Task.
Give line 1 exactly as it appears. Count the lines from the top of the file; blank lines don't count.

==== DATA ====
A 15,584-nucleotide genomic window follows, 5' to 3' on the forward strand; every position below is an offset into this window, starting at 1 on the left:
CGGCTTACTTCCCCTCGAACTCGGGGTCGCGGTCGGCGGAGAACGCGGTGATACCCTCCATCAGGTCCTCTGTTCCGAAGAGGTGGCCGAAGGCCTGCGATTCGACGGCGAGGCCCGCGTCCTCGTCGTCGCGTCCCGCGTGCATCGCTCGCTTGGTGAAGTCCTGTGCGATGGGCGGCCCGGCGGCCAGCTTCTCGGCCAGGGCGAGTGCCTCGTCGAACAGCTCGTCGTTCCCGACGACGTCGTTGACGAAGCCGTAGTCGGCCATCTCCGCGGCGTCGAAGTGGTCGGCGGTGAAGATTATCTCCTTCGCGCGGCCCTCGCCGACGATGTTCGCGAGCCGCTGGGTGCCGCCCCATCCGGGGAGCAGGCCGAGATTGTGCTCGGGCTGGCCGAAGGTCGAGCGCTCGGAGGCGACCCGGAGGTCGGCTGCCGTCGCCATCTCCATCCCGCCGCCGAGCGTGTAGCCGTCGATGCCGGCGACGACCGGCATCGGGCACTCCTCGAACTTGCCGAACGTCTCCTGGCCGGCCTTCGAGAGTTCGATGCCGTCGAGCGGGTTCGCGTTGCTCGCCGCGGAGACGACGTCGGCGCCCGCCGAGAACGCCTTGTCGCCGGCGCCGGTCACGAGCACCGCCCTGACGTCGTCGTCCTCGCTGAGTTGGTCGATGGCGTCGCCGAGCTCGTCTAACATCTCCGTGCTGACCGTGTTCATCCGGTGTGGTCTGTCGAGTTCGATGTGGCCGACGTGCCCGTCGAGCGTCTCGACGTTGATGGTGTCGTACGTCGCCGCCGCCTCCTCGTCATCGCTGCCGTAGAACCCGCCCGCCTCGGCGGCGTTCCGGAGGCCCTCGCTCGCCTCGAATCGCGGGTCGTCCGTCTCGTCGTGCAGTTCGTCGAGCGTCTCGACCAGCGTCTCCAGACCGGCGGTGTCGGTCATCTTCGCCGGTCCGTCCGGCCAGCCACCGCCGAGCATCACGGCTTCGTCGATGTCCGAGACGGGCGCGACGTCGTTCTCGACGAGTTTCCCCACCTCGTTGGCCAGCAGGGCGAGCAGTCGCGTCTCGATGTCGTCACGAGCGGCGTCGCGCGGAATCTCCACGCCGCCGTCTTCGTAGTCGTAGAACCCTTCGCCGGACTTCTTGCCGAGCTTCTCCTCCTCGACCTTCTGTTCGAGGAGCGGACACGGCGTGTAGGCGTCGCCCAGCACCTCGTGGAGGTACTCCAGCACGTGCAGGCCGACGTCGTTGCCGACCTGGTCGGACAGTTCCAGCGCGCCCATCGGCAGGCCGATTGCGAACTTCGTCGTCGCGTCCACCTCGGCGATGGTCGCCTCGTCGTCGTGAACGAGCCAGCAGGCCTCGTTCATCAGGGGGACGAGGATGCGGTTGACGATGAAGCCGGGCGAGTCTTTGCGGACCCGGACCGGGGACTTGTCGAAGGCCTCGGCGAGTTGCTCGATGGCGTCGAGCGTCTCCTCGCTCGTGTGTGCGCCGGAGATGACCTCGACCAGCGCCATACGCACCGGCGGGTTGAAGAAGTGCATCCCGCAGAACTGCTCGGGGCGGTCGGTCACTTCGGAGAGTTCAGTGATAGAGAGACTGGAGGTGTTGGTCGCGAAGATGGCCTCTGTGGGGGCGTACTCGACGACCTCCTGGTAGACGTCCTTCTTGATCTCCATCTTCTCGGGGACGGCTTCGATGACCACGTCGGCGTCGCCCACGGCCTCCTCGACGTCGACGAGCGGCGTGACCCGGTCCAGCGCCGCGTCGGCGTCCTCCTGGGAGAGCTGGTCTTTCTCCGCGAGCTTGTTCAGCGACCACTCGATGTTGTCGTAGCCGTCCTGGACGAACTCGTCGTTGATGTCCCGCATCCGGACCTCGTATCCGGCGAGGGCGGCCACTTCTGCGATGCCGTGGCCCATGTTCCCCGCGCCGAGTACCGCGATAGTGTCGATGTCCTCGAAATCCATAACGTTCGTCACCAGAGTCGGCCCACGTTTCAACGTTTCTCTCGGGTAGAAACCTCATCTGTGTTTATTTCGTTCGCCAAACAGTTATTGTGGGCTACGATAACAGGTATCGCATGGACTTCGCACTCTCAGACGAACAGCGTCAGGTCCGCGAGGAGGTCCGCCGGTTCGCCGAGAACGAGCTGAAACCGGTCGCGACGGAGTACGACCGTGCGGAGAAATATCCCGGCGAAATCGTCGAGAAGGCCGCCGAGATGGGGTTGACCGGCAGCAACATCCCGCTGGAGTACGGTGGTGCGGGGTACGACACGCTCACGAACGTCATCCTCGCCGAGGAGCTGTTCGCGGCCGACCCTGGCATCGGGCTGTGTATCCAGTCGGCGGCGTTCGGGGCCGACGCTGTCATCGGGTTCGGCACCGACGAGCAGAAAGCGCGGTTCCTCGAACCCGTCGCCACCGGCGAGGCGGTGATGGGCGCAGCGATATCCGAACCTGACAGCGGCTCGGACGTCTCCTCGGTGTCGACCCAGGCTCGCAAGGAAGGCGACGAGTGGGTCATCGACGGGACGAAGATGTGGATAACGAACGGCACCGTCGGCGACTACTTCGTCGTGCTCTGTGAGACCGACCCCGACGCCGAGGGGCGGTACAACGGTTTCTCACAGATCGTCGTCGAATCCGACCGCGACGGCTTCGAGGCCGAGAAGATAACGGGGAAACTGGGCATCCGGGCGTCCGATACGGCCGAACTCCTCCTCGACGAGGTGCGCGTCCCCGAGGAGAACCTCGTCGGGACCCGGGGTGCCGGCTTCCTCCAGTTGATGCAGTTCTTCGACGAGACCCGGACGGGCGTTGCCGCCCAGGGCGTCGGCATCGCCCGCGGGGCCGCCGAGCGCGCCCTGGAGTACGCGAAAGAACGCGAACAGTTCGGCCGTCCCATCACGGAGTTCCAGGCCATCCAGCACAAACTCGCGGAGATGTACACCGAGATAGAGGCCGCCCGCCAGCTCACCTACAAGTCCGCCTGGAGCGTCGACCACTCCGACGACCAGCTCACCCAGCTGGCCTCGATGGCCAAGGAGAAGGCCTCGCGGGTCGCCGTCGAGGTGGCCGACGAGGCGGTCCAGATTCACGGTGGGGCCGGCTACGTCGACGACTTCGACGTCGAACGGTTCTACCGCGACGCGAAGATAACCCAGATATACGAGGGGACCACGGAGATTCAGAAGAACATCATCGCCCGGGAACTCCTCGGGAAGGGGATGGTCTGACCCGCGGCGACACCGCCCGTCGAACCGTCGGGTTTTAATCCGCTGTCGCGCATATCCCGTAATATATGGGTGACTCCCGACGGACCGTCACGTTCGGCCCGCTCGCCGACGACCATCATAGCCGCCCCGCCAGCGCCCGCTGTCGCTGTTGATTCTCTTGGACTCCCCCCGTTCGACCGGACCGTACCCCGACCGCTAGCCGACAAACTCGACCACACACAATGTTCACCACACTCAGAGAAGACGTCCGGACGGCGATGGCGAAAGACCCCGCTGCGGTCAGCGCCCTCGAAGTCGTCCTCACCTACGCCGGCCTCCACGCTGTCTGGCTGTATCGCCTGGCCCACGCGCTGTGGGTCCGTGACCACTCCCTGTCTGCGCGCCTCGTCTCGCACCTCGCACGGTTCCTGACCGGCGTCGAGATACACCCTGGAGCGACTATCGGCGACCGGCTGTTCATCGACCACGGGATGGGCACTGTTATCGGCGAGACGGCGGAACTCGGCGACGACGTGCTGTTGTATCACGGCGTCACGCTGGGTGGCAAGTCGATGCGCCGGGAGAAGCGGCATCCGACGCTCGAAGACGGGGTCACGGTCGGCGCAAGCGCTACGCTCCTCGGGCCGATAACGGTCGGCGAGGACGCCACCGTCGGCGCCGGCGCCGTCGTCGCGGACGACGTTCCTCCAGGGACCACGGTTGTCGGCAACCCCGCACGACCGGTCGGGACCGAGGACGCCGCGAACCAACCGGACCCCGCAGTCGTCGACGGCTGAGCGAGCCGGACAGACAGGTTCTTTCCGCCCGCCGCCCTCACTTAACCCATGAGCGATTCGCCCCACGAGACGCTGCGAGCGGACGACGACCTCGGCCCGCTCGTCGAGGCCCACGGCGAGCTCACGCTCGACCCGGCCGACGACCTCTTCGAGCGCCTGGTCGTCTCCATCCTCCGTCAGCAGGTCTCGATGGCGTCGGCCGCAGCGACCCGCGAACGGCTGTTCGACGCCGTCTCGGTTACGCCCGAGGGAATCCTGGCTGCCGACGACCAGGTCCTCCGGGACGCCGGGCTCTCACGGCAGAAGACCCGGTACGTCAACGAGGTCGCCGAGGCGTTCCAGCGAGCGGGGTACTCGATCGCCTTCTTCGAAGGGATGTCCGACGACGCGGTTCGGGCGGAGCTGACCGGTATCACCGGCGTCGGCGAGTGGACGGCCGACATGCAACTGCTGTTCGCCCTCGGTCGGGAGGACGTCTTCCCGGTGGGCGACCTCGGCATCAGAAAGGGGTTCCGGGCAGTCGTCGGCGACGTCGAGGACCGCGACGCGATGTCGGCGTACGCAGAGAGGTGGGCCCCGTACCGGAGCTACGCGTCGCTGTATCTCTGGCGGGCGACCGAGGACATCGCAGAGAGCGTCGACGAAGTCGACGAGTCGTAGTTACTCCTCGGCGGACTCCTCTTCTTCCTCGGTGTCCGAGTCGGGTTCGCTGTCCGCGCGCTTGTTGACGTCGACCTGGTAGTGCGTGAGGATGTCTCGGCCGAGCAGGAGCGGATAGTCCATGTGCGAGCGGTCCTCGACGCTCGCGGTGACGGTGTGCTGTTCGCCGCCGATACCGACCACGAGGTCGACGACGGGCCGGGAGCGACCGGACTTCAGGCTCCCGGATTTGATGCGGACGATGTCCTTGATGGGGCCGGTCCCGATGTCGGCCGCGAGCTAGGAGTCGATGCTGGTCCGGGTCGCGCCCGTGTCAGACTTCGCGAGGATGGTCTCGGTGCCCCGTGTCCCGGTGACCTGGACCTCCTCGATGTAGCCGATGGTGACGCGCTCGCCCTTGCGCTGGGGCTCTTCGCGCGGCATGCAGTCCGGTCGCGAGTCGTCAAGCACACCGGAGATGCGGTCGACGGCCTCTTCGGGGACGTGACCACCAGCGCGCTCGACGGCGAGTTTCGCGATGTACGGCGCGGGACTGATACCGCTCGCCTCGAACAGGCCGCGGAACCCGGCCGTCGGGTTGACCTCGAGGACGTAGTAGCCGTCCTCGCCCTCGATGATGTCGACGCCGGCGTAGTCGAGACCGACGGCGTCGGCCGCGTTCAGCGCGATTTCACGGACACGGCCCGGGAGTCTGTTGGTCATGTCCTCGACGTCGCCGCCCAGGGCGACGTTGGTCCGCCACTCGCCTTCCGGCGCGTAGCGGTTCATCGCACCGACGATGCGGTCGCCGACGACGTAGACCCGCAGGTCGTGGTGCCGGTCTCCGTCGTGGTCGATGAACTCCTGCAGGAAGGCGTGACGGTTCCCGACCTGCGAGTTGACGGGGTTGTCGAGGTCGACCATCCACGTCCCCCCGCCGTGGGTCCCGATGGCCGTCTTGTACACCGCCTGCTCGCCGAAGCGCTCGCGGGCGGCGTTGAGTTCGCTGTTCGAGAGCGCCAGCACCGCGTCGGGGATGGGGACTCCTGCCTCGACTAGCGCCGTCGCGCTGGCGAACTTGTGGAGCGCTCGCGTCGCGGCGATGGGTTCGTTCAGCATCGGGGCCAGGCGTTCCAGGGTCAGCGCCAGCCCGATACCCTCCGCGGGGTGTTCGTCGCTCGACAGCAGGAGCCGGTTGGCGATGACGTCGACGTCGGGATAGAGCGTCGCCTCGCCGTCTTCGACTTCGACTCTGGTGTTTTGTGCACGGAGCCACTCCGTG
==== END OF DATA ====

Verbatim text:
A 15,584-nucleotide genomic window follows, 5' to 3' on the forward strand; every position below is an offset into this window, starting at 1 on the left: